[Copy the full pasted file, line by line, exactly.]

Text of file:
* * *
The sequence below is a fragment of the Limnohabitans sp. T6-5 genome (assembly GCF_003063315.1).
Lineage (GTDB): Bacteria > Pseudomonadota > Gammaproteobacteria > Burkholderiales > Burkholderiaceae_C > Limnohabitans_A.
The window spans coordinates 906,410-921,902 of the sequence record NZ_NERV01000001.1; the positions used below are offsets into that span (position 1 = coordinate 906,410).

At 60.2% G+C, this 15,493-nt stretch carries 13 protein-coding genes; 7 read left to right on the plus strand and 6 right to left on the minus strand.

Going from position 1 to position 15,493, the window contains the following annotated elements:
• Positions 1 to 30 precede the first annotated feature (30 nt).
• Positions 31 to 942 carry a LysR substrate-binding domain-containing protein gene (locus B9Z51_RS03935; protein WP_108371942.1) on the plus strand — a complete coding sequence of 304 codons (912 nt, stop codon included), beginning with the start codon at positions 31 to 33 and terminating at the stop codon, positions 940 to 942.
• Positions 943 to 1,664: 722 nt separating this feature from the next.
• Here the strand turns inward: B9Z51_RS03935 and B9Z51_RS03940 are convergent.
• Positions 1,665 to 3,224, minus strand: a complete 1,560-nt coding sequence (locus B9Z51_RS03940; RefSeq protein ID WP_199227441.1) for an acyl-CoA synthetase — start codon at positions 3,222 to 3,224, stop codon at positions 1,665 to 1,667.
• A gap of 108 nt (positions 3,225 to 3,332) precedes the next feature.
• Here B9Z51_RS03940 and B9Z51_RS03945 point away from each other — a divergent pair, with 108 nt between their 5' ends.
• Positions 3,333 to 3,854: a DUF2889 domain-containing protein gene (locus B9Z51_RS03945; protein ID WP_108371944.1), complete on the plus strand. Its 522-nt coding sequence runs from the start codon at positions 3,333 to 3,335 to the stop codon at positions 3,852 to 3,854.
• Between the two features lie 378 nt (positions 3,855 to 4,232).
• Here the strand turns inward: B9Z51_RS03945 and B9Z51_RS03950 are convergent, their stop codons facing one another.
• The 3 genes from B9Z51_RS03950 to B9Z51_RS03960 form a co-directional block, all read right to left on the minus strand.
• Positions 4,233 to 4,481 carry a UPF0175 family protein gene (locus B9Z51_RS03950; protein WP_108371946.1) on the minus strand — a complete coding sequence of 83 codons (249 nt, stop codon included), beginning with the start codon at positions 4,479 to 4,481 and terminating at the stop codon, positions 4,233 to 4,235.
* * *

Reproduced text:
The sequence below is a fragment of the Limnohabitans sp. T6-5 genome (assembly GCF_003063315.1).
Lineage (GTDB): Bacteria > Pseudomonadota > Gammaproteobacteria > Burkholderiales > Burkholderiaceae_C > Limnohabitans_A.
The window spans coordinates 906,410-921,902 of the sequence record NZ_NERV01000001.1; the positions used below are offsets into that span (position 1 = coordinate 906,410).

At 60.2% G+C, this 15,493-nt stretch carries 13 protein-coding genes; 7 read left to right on the plus strand and 6 right to left on the minus strand.

Going from position 1 to position 15,493, the window contains the following annotated elements:
• Positions 1 to 30 precede the first annotated feature (30 nt).
• Positions 31 to 942 carry a LysR substrate-binding domain-containing protein gene (locus B9Z51_RS03935; protein WP_108371942.1) on the plus strand — a complete coding sequence of 304 codons (912 nt, stop codon included), beginning with the start codon at positions 31 to 33 and terminating at the stop codon, positions 940 to 942.
• Positions 943 to 1,664: 722 nt separating this feature from the next.
• Here the strand turns inward: B9Z51_RS03935 and B9Z51_RS03940 are convergent.
• Positions 1,665 to 3,224, minus strand: a complete 1,560-nt coding sequence (locus B9Z51_RS03940; RefSeq protein ID WP_199227441.1) for an acyl-CoA synthetase — start codon at positions 3,222 to 3,224, stop codon at positions 1,665 to 1,667.
• A gap of 108 nt (positions 3,225 to 3,332) precedes the next feature.
• Here B9Z51_RS03940 and B9Z51_RS03945 point away from each other — a divergent pair, with 108 nt between their 5' ends.
• Positions 3,333 to 3,854: a DUF2889 domain-containing protein gene (locus B9Z51_RS03945; protein ID WP_108371944.1), complete on the plus strand. Its 522-nt coding sequence runs from the start codon at positions 3,333 to 3,335 to the stop codon at positions 3,852 to 3,854.
• Between the two features lie 378 nt (positions 3,855 to 4,232).
• Here the strand turns inward: B9Z51_RS03945 and B9Z51_RS03950 are convergent, their stop codons facing one another.
• The 3 genes from B9Z51_RS03950 to B9Z51_RS03960 form a co-directional block, all read right to left on the minus strand.
• Positions 4,233 to 4,481 carry a UPF0175 family protein gene (locus B9Z51_RS03950; protein WP_108371946.1) on the minus strand — a complete coding sequence of 83 codons (249 nt, stop codon included), beginning with the start codon at positions 4,479 to 4,481 and terminating at the stop codon, positions 4,233 to 4,235.